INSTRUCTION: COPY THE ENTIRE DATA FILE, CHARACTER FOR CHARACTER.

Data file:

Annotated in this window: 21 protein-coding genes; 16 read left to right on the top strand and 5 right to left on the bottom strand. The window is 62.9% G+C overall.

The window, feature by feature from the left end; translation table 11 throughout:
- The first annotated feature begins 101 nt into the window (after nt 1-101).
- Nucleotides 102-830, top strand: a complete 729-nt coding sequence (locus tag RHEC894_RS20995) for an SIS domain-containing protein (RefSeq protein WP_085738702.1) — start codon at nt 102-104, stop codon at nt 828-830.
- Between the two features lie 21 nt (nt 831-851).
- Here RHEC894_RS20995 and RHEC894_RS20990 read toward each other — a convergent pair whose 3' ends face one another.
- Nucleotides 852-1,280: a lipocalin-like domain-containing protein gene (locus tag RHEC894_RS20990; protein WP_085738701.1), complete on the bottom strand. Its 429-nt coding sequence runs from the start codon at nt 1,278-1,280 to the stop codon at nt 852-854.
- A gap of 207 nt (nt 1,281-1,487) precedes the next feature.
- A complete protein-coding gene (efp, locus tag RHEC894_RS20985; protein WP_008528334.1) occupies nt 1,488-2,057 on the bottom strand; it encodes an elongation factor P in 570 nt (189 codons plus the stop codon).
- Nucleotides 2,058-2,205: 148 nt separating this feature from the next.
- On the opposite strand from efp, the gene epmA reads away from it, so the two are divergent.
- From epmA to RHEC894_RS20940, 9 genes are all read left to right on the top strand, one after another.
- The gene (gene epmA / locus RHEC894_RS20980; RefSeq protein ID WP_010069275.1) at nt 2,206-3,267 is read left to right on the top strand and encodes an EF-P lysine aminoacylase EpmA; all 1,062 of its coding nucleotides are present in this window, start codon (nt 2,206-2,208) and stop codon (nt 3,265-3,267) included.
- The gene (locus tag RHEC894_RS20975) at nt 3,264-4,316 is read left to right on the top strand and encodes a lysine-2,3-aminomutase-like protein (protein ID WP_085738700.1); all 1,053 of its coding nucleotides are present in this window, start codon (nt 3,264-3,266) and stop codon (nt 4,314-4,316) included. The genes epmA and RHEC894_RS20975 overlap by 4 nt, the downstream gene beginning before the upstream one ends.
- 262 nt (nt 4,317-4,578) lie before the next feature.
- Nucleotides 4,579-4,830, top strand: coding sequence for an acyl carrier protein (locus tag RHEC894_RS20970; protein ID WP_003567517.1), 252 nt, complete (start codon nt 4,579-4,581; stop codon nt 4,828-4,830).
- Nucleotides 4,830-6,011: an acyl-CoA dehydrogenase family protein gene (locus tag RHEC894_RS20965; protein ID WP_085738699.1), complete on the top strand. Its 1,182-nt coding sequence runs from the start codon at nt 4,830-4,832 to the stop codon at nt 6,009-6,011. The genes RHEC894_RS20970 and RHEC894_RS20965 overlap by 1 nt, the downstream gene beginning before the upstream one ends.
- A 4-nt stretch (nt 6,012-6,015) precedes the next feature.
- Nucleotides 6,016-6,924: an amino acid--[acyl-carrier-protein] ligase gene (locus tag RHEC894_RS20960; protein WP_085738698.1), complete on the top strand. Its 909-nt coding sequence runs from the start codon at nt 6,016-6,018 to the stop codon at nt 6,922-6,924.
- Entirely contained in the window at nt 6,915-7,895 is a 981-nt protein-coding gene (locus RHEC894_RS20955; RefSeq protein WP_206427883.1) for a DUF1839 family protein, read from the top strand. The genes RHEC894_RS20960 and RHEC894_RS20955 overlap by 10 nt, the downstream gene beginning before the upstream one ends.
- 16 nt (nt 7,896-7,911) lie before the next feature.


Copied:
Annotated in this window: 21 protein-coding genes; 16 read left to right on the top strand and 5 right to left on the bottom strand. The window is 62.9% G+C overall.

The window, feature by feature from the left end; translation table 11 throughout:
- The first annotated feature begins 101 nt into the window (after nt 1-101).
- Nucleotides 102-830, top strand: a complete 729-nt coding sequence (locus tag RHEC894_RS20995) for an SIS domain-containing protein (RefSeq protein WP_085738702.1) — start codon at nt 102-104, stop codon at nt 828-830.
- Between the two features lie 21 nt (nt 831-851).
- Here RHEC894_RS20995 and RHEC894_RS20990 read toward each other — a convergent pair whose 3' ends face one another.
- Nucleotides 852-1,280: a lipocalin-like domain-containing protein gene (locus tag RHEC894_RS20990; protein WP_085738701.1), complete on the bottom strand. Its 429-nt coding sequence runs from the start codon at nt 1,278-1,280 to the stop codon at nt 852-854.
- A gap of 207 nt (nt 1,281-1,487) precedes the next feature.
- A complete protein-coding gene (efp, locus tag RHEC894_RS20985; protein WP_008528334.1) occupies nt 1,488-2,057 on the bottom strand; it encodes an elongation factor P in 570 nt (189 codons plus the stop codon).
- Nucleotides 2,058-2,205: 148 nt separating this feature from the next.
- On the opposite strand from efp, the gene epmA reads away from it, so the two are divergent.
- From epmA to RHEC894_RS20940, 9 genes are all read left to right on the top strand, one after another.
- The gene (gene epmA / locus RHEC894_RS20980; RefSeq protein ID WP_010069275.1) at nt 2,206-3,267 is read left to right on the top strand and encodes an EF-P lysine aminoacylase EpmA; all 1,062 of its coding nucleotides are present in this window, start codon (nt 2,206-2,208) and stop codon (nt 3,265-3,267) included.
- The gene (locus tag RHEC894_RS20975) at nt 3,264-4,316 is read left to right on the top strand and encodes a lysine-2,3-aminomutase-like protein (protein ID WP_085738700.1); all 1,053 of its coding nucleotides are present in this window, start codon (nt 3,264-3,266) and stop codon (nt 4,314-4,316) included. The genes epmA and RHEC894_RS20975 overlap by 4 nt, the downstream gene beginning before the upstream one ends.
- 262 nt (nt 4,317-4,578) lie before the next feature.
- Nucleotides 4,579-4,830, top strand: coding sequence for an acyl carrier protein (locus tag RHEC894_RS20970; protein ID WP_003567517.1), 252 nt, complete (start codon nt 4,579-4,581; stop codon nt 4,828-4,830).
- Nucleotides 4,830-6,011: an acyl-CoA dehydrogenase family protein gene (locus tag RHEC894_RS20965; protein ID WP_085738699.1), complete on the top strand. Its 1,182-nt coding sequence runs from the start codon at nt 4,830-4,832 to the stop codon at nt 6,009-6,011. The genes RHEC894_RS20970 and RHEC894_RS20965 overlap by 1 nt, the downstream gene beginning before the upstream one ends.
- A 4-nt stretch (nt 6,012-6,015) precedes the next feature.
- Nucleotides 6,016-6,924: an amino acid--[acyl-carrier-protein] ligase gene (locus tag RHEC894_RS20960; protein WP_085738698.1), complete on the top strand. Its 909-nt coding sequence runs from the start codon at nt 6,016-6,018 to the stop codon at nt 6,922-6,924.
- Entirely contained in the window at nt 6,915-7,895 is a 981-nt protein-coding gene (locus RHEC894_RS20955; RefSeq protein WP_206427883.1) for a DUF1839 family protein, read from the top strand. The genes RHEC894_RS20960 and RHEC894_RS20955 overlap by 10 nt, the downstream gene beginning before the upstream one ends.
- 16 nt (nt 7,896-7,911) lie before the next feature.